In Oakland’s most ambitious new gallery, the walls are bare and the art appears on plates. Everything about Commis, the much-anticipated ultra upscale restaurant that opened earlier this year, aims to draw attention to chef James Syhabout’s meticulous preparations. If your dining aesthetic is informed by MOMA and Zen sensibilities as much as it hinges on gustatory satisfaction, then Commis is just what the curator-monk ordered.
Architect Douglas Burnham remodeled the Piedmont Avenue storefront (previously occupied by Jojo) with a sleek, super modern interior design that recedes into planes of grays and whites. Stark geometrical shapes and patterns dominate the long, narrow, high-ceilinged 31-seat space. Ovals of light are projected on naked walls, and the floor is made up of small hexagonal tiles. The plates are large and white and wide, and the sculptural “flatware” contorts into spirals (which unfortunately makes it impossible to balance a fork or knife on the edge of a dish).
What could tip over into forbidding sterility is relieved in part by the introduction of a few natural elements — white oak tabletops and bar, black leather chairs and small slate serving tiles bearing house-churned butter — and ultimately
by the food.
The 29-year-old Syhabout has cooked under Heston Blumenthal at The Fat Duck outside London, Daniel Patterson at Coi in San Francisco and, for almost five years, David Kinch at Manresa in Los Gatos. He is a wizard at making a potential overabundance of ingredients work on both the plate and the palate. Like Russell Moore at Camino, Syhabout limits his frequently morphing menu to what’s fresh in the markets, offering choices of only seven starters and entrees and two desserts. But he has made his dinners prix fixe — three courses (which can be mixed and matched in various proportions) for $59; and where meals at Camino can feel like a communal gathering in a rustic lodge, dinner at Commis is more like a fashionable and sedate art opening. Neither is populist, by a long shot, but Commis — which earned a star in the latest Michelin ratings, making it the only starred restaurant in Oakland — wears its elitism more coolly and severely.
Not long ago I was perusing online blog accounts about meals at the renowned Fat Duck and the “new Nordic” Noma in Copenhagen. I forwarded a link, replete with stunning photos from a special Noma dinner, to a local chef friend, asking, “Who eats this stuff?” He replied: “I had a dinner prepared by the chef [René Redzepi] that hosted this event. It mostly sucked vis-à-vis flavor and texture — lots of parlor tricks however!”
Syhabout’s sleight of hand in his dramatic open kitchen, which dominates the middle of Commis (with six ringside seats at the counter/bar), also results in dazzling eyefuls on every plate, from (on our visit) the lovely little amuse bouche glass of strawberry-infused red shiso soda to the post-dessert cubes of Concord grape and ginger gelée. After making our choices from the night’s menu (in a padded flip-book folio), Robin and I were consistently impressed by the smooth delivery and presentation of each visually absorbing course.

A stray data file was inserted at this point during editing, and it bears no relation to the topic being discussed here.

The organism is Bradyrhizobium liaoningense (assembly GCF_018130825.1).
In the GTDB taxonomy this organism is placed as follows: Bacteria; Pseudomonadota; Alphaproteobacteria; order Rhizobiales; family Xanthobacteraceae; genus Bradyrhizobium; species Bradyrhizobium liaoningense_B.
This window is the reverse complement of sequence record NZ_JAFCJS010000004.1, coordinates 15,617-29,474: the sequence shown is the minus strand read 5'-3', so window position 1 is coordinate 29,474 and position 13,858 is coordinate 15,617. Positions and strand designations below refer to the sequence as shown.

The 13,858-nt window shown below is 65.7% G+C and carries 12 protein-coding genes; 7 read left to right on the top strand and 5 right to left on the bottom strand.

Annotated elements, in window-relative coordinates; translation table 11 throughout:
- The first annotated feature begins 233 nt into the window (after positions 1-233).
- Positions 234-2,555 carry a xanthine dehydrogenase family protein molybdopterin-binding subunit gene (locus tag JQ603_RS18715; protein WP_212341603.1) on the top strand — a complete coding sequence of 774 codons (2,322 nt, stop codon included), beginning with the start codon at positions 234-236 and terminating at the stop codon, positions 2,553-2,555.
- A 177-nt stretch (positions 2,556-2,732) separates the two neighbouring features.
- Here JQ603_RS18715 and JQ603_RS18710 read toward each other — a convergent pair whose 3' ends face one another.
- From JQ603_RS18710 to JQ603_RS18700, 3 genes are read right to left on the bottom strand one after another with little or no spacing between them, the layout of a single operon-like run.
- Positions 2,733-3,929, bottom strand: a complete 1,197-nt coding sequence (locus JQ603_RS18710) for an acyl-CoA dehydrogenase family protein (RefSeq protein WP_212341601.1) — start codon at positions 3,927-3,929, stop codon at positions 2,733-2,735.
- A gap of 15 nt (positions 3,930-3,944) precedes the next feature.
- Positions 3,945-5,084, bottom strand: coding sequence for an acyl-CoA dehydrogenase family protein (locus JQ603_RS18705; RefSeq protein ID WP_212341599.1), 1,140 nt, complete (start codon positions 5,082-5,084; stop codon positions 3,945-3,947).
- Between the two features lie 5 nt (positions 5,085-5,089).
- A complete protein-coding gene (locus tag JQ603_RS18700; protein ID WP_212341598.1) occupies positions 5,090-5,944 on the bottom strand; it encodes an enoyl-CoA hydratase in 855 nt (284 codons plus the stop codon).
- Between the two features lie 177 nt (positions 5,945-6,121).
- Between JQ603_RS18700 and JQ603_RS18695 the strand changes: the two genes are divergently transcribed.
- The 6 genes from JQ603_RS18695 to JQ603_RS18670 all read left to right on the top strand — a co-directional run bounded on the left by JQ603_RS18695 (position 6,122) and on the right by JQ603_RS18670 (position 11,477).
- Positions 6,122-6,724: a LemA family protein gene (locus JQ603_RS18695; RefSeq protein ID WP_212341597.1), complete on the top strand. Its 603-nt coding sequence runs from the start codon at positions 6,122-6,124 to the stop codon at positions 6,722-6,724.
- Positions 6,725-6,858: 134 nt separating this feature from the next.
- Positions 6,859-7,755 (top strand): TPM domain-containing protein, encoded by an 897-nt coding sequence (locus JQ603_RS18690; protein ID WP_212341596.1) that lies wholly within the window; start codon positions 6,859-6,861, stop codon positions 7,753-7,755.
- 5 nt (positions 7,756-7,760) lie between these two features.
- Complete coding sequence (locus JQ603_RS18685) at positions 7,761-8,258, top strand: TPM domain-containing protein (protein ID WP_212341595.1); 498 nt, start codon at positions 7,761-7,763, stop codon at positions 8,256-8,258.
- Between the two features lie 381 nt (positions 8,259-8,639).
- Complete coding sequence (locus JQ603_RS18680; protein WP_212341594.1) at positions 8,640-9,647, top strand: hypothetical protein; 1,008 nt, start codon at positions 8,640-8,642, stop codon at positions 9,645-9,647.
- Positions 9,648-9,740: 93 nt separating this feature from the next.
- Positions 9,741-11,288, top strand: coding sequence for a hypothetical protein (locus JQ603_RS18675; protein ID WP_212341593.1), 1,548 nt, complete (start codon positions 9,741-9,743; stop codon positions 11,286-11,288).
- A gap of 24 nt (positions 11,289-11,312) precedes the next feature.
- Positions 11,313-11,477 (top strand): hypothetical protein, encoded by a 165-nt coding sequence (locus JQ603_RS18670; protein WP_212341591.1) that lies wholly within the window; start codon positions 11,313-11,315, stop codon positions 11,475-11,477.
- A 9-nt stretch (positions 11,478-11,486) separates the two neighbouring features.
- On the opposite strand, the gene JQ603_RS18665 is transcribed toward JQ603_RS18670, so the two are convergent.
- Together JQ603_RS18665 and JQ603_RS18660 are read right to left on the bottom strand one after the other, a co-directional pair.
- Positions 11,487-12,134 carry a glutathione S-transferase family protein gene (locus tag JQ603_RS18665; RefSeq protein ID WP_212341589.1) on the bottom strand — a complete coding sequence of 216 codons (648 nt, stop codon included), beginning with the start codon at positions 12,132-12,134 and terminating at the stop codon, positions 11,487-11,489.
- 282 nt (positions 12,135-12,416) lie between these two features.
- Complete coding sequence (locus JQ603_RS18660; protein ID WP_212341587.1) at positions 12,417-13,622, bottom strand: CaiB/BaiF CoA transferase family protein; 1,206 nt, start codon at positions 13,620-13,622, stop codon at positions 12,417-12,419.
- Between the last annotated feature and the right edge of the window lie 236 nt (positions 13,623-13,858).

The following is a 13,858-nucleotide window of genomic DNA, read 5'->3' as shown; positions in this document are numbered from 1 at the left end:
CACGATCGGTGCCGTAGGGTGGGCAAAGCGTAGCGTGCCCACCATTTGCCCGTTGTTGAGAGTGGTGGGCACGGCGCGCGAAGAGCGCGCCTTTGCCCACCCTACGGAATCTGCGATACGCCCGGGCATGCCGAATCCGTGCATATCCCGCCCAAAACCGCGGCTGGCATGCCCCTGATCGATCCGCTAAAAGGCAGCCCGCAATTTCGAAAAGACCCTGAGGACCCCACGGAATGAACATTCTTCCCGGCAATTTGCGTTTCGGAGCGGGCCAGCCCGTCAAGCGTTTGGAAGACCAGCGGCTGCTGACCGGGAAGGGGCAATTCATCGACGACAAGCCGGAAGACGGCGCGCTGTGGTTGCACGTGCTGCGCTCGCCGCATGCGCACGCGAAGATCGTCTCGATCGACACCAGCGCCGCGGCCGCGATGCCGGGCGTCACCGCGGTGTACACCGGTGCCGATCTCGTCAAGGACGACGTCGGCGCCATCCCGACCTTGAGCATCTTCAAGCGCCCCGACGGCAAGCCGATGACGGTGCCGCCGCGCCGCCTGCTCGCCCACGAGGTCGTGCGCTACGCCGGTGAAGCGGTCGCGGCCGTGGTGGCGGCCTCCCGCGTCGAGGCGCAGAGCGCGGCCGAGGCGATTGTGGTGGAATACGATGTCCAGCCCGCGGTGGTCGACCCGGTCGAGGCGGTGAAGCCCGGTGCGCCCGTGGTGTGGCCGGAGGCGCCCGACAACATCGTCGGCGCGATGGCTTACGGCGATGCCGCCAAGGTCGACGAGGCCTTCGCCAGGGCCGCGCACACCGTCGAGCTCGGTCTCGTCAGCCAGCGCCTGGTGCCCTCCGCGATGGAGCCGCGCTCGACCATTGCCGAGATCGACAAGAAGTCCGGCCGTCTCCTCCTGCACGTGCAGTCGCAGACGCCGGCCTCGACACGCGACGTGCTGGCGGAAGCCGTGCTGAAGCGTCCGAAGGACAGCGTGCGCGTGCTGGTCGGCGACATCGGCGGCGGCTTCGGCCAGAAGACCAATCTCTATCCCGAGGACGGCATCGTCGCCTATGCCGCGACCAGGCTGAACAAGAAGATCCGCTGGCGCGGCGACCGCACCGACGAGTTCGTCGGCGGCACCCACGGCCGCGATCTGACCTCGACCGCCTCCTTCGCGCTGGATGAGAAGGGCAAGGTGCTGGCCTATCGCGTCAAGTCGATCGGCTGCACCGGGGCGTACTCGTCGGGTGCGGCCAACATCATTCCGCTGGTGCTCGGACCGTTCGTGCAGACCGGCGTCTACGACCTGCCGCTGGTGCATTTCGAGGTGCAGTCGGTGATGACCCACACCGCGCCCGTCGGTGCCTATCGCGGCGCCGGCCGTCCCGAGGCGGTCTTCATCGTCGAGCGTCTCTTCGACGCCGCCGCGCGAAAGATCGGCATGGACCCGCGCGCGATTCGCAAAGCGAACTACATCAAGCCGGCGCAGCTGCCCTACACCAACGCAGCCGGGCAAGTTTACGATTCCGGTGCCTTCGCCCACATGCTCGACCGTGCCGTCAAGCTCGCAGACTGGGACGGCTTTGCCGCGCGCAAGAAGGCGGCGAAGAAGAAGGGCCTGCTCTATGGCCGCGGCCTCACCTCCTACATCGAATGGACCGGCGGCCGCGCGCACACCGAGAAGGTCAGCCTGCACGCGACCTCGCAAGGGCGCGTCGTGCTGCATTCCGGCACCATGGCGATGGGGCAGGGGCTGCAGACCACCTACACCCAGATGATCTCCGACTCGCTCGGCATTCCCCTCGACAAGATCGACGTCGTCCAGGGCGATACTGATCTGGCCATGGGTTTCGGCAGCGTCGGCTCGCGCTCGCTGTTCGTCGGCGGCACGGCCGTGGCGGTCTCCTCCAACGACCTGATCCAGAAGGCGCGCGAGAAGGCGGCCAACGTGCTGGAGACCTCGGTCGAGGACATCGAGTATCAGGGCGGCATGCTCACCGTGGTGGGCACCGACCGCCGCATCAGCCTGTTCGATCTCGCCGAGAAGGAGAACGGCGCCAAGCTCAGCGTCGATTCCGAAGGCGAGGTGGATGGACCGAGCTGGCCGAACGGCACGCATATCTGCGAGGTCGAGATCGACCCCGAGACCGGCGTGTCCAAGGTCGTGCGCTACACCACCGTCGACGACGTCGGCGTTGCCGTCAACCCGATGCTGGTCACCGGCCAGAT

The warm sunchoke soup was poured, at the table, over lobster-mushroom custard and garnished with toasted sunflower seeds and braised summer herbs. The soft-cooked farm egg was nestled into an arrangement of potato chunks, cubes of luscious pork jowl and a smear of fermented black garlic, draped with a seared green onion and garnished with little yellow allium flowers. A thick crispy-topped square of ling cod seemed to stir up foam in its bed of sweet corn curd, crawfish butter and horseradish. Slices of poached-then-seared duck swam in mulled broth along with chanterelle mushrooms and cranberry beans, sugar plum puree and broccoli flowers. A cylindrical black mission fig tart was topped by an egg-shaped scoop of beeswax-scented ice cream. And a unique cream of summer melon dessert soup was poured over cubes of compressed melon and blackberry and a ribbon of berry jelly; lemon balm and chamomile snow added to the refreshing flavors. It would be hard to find prettier food anywhere else in Oakland.
Granted, especially when you’re dealing with relatively small portions, it’s a fine line between pretty and pretentious. But I found Syhabout’s and pastry chef Carlos Selgado’s creations almost unanimously triumphant in making the arresting ingredient-intense amalgamations pay off in delicious flavors and textures, whether subtly balanced, intriguingly harmonized or carefully contrasted. (The servers were inconsistent about explaining all the elements when delivering dishes; but when asked, they confidently demonstrated a thorough knowledge of the food and wines.) For me, the meal became a kind of meditation,
an exercise in concentrated awareness. For Robin, however, the preciousness of it all overwhelmed the enjoyment of eating. Neither of us came away with that sense of contentment we get from the East Bay’s homier, more rustic high-end eateries.
We might have found more satisfaction if we’d sprung the $29 each for the wine pairing instead of ordering a 2007 Cabernet Franc ($43) that turned out sharper and less food-friendly than expected. Then again, at the tables next to us, the pairing pours did not look all that ample. And that might be a key to the restaurant’s fate — whether Commis can cultivate a sense of generosity and neighborly warmth to match Syhabout’s inarguable ingenuity.
Commis. California. Serves dinner 5:30 p.m.–9:30 p.m. Wed., Thu., Sun., 5:30 p.m. – 10 p.m. Fri.-Sat., 3859 Piedmont Ave., Oakland, (510) 653-3902, commisrestaurant.com. Credit Cards accepted, Beer & Wine, Reservations Accepted, Wheelchair Accessible, $$$$